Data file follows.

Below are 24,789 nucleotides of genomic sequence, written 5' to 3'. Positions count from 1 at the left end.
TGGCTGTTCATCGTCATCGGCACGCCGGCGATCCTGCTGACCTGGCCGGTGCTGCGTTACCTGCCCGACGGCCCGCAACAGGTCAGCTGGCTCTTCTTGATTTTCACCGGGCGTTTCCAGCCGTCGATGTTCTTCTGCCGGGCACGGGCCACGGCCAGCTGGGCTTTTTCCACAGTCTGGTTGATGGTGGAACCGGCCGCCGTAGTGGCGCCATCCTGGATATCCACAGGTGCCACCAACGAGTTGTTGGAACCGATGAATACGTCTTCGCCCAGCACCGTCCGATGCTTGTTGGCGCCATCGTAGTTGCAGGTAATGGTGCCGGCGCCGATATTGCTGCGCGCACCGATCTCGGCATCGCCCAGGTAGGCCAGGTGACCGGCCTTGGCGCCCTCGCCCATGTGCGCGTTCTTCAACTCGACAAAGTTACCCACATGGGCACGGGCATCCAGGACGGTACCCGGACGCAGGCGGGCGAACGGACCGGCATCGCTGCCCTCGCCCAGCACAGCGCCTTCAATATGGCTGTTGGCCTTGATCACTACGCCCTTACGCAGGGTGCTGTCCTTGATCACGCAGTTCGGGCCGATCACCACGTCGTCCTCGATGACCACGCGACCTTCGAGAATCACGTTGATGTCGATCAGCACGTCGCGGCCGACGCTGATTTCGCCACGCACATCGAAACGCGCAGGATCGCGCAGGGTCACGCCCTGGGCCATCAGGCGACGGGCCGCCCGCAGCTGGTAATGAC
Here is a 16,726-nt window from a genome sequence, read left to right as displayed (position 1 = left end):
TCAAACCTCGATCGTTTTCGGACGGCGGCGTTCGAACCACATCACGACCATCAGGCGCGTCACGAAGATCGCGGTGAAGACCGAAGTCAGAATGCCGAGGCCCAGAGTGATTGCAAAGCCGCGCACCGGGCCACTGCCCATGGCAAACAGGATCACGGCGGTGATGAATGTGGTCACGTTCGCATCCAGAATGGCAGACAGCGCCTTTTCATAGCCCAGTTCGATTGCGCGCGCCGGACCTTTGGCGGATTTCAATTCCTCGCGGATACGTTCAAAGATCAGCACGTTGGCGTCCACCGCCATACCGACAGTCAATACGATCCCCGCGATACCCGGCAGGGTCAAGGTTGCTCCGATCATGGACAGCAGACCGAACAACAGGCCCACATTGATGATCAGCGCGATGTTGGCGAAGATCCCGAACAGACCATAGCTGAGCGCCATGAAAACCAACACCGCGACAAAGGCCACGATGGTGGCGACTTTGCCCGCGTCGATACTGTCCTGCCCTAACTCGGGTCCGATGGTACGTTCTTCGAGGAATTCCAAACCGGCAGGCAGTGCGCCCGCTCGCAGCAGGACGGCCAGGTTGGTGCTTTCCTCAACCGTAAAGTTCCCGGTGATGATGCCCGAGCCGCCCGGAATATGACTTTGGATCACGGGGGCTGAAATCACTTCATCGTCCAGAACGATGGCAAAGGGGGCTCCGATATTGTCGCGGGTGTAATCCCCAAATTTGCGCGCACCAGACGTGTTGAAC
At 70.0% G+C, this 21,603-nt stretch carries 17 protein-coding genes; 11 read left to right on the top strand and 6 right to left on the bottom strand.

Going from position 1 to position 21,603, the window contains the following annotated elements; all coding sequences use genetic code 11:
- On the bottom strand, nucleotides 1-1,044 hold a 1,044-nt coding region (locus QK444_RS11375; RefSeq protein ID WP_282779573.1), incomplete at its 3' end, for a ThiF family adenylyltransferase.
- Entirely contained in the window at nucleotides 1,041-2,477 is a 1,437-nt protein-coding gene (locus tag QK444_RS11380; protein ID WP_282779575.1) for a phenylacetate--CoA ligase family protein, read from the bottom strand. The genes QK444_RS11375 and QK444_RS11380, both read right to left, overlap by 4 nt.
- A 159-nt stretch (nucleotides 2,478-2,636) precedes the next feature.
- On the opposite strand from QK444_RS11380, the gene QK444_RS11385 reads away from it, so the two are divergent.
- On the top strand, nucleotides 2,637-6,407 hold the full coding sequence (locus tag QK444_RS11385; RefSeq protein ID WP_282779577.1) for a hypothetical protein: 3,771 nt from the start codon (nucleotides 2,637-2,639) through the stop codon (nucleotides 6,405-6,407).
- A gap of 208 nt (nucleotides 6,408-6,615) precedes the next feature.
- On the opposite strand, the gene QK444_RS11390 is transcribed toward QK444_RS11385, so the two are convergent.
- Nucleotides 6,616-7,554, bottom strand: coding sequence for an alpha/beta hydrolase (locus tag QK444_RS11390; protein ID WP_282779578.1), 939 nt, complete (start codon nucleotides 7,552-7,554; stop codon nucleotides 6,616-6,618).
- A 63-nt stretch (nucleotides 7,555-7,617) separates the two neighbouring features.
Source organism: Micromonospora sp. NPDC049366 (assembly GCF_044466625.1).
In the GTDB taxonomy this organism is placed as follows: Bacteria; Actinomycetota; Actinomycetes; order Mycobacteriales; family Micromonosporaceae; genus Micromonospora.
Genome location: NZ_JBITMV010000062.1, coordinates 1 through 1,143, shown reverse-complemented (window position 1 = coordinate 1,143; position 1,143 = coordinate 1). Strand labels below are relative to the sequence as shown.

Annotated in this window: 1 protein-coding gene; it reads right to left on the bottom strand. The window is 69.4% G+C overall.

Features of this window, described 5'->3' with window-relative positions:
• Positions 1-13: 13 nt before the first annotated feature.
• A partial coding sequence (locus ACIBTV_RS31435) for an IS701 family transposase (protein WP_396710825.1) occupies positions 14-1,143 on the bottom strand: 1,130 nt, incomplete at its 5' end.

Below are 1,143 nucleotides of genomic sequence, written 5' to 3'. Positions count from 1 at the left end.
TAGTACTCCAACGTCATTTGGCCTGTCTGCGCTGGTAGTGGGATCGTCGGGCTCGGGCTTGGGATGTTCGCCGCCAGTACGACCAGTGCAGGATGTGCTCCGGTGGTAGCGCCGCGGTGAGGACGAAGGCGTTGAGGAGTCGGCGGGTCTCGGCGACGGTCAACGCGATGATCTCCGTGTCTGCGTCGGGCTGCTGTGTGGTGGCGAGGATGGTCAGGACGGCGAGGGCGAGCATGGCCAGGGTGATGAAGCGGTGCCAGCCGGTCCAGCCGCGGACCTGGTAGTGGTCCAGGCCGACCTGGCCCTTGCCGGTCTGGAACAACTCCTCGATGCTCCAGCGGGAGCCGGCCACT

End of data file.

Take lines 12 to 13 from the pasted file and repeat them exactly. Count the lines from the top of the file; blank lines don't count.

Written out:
- A gap of 208 nt (nucleotides 6,408-6,615) precedes the next feature.
- On the opposite strand, the gene QK444_RS11390 is transcribed toward QK444_RS11385, so the two are convergent.